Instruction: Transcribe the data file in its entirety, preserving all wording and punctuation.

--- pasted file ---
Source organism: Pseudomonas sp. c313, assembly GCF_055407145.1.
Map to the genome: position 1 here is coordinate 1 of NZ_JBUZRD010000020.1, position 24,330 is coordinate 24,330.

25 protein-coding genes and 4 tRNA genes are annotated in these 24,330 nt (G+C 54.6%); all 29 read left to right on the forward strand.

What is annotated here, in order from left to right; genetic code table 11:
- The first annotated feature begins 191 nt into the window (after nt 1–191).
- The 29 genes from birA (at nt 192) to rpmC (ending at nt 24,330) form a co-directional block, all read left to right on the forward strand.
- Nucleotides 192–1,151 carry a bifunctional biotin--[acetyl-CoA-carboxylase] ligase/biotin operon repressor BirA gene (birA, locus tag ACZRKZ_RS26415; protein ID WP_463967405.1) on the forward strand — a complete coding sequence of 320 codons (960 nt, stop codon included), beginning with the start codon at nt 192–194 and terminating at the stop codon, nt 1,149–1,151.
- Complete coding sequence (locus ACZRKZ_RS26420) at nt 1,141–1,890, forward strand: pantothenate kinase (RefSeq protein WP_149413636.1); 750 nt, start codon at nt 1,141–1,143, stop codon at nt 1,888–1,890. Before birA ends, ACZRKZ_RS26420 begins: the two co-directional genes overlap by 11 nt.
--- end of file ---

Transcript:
Source organism: Pseudomonas sp. c313, assembly GCF_055407145.1.
Map to the genome: position 1 here is coordinate 1 of NZ_JBUZRD010000020.1, position 24,330 is coordinate 24,330.

25 protein-coding genes and 4 tRNA genes are annotated in these 24,330 nt (G+C 54.6%); all 29 read left to right on the forward strand.

What is annotated here, in order from left to right; genetic code table 11:
- The first annotated feature begins 191 nt into the window (after nt 1–191).
- The 29 genes from birA (at nt 192) to rpmC (ending at nt 24,330) form a co-directional block, all read left to right on the forward strand.
- Nucleotides 192–1,151 carry a bifunctional biotin--[acetyl-CoA-carboxylase] ligase/biotin operon repressor BirA gene (birA, locus tag ACZRKZ_RS26415; protein ID WP_463967405.1) on the forward strand — a complete coding sequence of 320 codons (960 nt, stop codon included), beginning with the start codon at nt 192–194 and terminating at the stop codon, nt 1,149–1,151.
- Complete coding sequence (locus ACZRKZ_RS26420) at nt 1,141–1,890, forward strand: pantothenate kinase (RefSeq protein WP_149413636.1); 750 nt, start codon at nt 1,141–1,143, stop codon at nt 1,888–1,890. Before birA ends, ACZRKZ_RS26420 begins: the two co-directional genes overlap by 11 nt.